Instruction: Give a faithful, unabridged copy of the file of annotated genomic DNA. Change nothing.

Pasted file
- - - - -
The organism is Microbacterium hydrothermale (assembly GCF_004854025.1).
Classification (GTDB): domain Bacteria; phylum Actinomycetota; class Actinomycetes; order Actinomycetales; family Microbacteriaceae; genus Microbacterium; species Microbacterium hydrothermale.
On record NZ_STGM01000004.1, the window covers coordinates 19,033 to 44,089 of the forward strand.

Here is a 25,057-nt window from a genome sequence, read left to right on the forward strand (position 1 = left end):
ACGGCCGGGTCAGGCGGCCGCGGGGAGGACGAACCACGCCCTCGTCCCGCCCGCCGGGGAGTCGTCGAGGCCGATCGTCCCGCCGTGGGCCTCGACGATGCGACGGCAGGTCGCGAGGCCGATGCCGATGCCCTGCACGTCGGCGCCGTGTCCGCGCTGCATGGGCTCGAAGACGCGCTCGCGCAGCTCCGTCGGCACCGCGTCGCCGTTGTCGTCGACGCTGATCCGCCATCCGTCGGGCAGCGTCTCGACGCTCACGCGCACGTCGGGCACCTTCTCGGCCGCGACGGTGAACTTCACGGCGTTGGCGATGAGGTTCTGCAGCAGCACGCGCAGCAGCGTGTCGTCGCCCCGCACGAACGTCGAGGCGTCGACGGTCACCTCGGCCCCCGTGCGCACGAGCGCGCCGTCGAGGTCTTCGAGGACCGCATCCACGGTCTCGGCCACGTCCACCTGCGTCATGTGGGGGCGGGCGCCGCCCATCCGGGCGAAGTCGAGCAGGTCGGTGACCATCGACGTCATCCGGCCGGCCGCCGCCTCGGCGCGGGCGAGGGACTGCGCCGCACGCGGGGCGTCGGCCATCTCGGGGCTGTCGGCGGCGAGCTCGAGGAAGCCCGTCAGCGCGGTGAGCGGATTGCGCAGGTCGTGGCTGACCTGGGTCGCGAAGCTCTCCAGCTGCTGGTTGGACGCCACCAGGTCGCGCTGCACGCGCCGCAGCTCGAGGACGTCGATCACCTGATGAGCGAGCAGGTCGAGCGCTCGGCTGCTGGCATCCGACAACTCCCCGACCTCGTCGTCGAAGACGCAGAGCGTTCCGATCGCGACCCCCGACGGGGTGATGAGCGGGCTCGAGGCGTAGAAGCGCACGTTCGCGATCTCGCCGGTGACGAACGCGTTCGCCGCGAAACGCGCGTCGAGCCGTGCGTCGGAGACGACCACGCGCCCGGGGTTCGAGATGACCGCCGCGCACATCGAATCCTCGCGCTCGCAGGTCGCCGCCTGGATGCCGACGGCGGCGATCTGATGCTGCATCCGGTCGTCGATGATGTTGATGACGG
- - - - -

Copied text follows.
The organism is Microbacterium hydrothermale (assembly GCF_004854025.1).
Classification (GTDB): domain Bacteria; phylum Actinomycetota; class Actinomycetes; order Actinomycetales; family Microbacteriaceae; genus Microbacterium; species Microbacterium hydrothermale.
On record NZ_STGM01000004.1, the window covers coordinates 19,033 to 44,089 of the forward strand.

Here is a 25,057-nt window from a genome sequence, read left to right on the forward strand (position 1 = left end):
ACGGCCGGGTCAGGCGGCCGCGGGGAGGACGAACCACGCCCTCGTCCCGCCCGCCGGGGAGTCGTCGAGGCCGATCGTCCCGCCGTGGGCCTCGACGATGCGACGGCAGGTCGCGAGGCCGATGCCGATGCCCTGCACGTCGGCGCCGTGTCCGCGCTGCATGGGCTCGAAGACGCGCTCGCGCAGCTCCGTCGGCACCGCGTCGCCGTTGTCGTCGACGCTGATCCGCCATCCGTCGGGCAGCGTCTCGACGCTCACGCGCACGTCGGGCACCTTCTCGGCCGCGACGGTGAACTTCACGGCGTTGGCGATGAGGTTCTGCAGCAGCACGCGCAGCAGCGTGTCGTCGCCCCGCACGAACGTCGAGGCGTCGACGGTCACCTCGGCCCCCGTGCGCACGAGCGCGCCGTCGAGGTCTTCGAGGACCGCATCCACGGTCTCGGCCACGTCCACCTGCGTCATGTGGGGGCGGGCGCCGCCCATCCGGGCGAAGTCGAGCAGGTCGGTGACCATCGACGTCATCCGGCCGGCCGCCGCCTCGGCGCGGGCGAGGGACTGCGCCGCACGCGGGGCGTCGGCCATCTCGGGGCTGTCGGCGGCGAGCTCGAGGAAGCCCGTCAGCGCGGTGAGCGGATTGCGCAGGTCGTGGCTGACCTGGGTCGCGAAGCTCTCCAGCTGCTGGTTGGACGCCACCAGGTCGCGCTGCACGCGCCGCAGCTCGAGGACGTCGATCACCTGATGAGCGAGCAGGTCGAGCGCTCGGCTGCTGGCATCCGACAACTCCCCGACCTCGTCGTCGAAGACGCAGAGCGTTCCGATCGCGACCCCCGACGGGGTGATGAGCGGGCTCGAGGCGTAGAAGCGCACGTTCGCGATCTCGCCGGTGACGAACGCGTTCGCCGCGAAACGCGCGTCGAGCCGTGCGTCGGAGACGACCACGCGCCCGGGGTTCGAGATGACCGCCGCGCACATCGAATCCTCGCGCTCGCAGGTCGCCGCCTGGATGCCGACGGCGGCGATCTGATGCTGCATCCGGTCGTCGATGATGTTGATGACGG